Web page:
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Idaho Gov. Butch Otter (R) vetoed a bill that would have repealed betting on historical horse races but some say he waited too long to take action.


The tribe hopes to open a casino with 350 slot machines in northern Maine.


A facility with 350 slot machines in the northern part of the state could bring in $200 million a year.


Gov. Butch Otter (R) waited until the last minute -- some say he waited too long -- to veto a bill that would have repealed bets on historical horse races.


The Alabama-Coushatta Tribe and the Tigua Tribe aren't allowed to engage in gaming on their lands due to litigation from the state.


The tribe wants to use its reservation in the southern part of the state for gaming but has run into numerous obstacles.


The bill would require the Legislature to ratify a compact, a practice that is common other states with tribal casinos.


The tribe is already building the facility on land that was placed in trust in July 2014.


The Mashantucket Pequot Tribal Nation and the Mohegan Tribe are joining forces to counteract threats to their gaming empire.


The Mashantucket Pequot Tribal Nation saw a whopping 19.8 percent decline while the Mohegan Tribe only saw a 4.1 percent decline.


The Alabama-Coushatta Tribe and the Tigua Tribe are currently barred from gaming on their reservations.


At least one site could be jointly operated and would be located near the Massachusetts border.


The West Valley Resort represents a major economic boost for construction companies and workers who were hit so hard by the recession.


The bill seeks to extend similar provisions from a gaming compact to the tracks.


The facilities would be located near the borders with Massachusetts and New York, where commercial facilities will be opening in the coming years.


In many debates over gambling expansion, often the starting point is that all gaming is equal.


The tribe has shared $1 billion with the state but would no longer be required to do so if it loses regional exclusivity.


Under the state constitution, all proposals to expand gaming must be put to a vote of the people.


The tribe has put more than 1,300 people to work on construction of the West Valley Resort.


Lawmakers are targeting people who owe child support or back taxes.


In past congressional sessions, this same bill was presented only to be stopped by the Democrat-led Senate.


Tribes support a repeal of the state law that authorized bets on previously-run races.


A popular and profitable form of gaming has sparked a controversy in Idaho between the state’s Indian tribes and horse racetracks.


Internet poker was a big topic at the Western Indian Gaming Conference this week.


The proposal would have relieved tribes of their revenue sharing obligations, tribal officials said.


The tribe is on track to open an off-reservation casino by the end of the year.


Idaho legislators reconsidering instant horse racing are on the right track.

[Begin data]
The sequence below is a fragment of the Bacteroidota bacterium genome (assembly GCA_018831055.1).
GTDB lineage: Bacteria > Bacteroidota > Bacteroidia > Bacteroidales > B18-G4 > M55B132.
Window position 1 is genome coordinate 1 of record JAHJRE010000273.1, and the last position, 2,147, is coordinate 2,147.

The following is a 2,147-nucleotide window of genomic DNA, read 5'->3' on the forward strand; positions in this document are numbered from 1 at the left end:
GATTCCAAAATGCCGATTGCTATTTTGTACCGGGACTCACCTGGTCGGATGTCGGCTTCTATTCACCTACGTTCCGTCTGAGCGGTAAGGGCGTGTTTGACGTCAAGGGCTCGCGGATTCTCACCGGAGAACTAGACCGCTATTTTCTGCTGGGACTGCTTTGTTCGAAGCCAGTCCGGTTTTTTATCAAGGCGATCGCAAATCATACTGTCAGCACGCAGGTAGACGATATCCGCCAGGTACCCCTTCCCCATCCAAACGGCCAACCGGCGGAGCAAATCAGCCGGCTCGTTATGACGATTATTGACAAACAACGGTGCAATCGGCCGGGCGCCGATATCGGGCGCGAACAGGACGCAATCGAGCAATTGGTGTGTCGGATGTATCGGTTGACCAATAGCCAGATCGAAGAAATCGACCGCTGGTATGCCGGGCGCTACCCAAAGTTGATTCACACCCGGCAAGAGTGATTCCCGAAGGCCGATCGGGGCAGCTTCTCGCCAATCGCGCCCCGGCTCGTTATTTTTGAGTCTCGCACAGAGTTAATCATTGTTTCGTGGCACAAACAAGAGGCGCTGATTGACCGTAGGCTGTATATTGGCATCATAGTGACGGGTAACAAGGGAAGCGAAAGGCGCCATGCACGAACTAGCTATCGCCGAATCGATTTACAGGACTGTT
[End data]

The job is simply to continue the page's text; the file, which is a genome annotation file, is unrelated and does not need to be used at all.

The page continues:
Top lawmakers are corned that the devices look more like slot machines.


The city took action in response to a bill in the 114th Congress that would block the casino.


The tribe has won a series of federal and state court decisions affirming its right to use its trust land for a gaming facility.


Voters approved a constitutional amendment by a wide margin so all that's needed is action from the State Legislature.


A non-Indian man who lives three miles from the casino has made it clear he wants a monetary settlement from the tribe.


The Washington House Commerce and Gaming Committee will be a part of the next legislative session.


New York Times reporter Josh Barro discusses the increasing dependence of state governments on gaming.


The prospect of additional games fueled support for Amendment Q in Indian Country.


Tribes can currently offer slot machines and limited card games.


The tribe might not be able to offer Class III games if voters reject the law.


Constitutional Amendment Q opens the door to roulette, keno and craps and tribal casinos and non-Indian facilities in Deadwood.


A repeal could affect the Mashpee Wampanoag Tribe, whose casino remains under review at the Bureau of Indian Affairs.


One law professor thinks the non-Indian plaintiff who filed the case won't go away quietly.


The Gun Lake Trust Land Reaffirmation Act, however, requires the lawsuit to be dismissed.


The Gila River Indian Community and the Salt River Pima-Maricopa Indian Community picked up the tab for local officials.


President Obama signed S.1603, the Gun Lake Trust Land Reaffirmation Act, into law on Friday.


Al Jazeera visits casinos owned by the Navajo Nation to learn how the gaming industry has impacted the largest reservation.


The decision came as the Senate Indian Affairs Committee held a hearing on a bill that would bar the casino.

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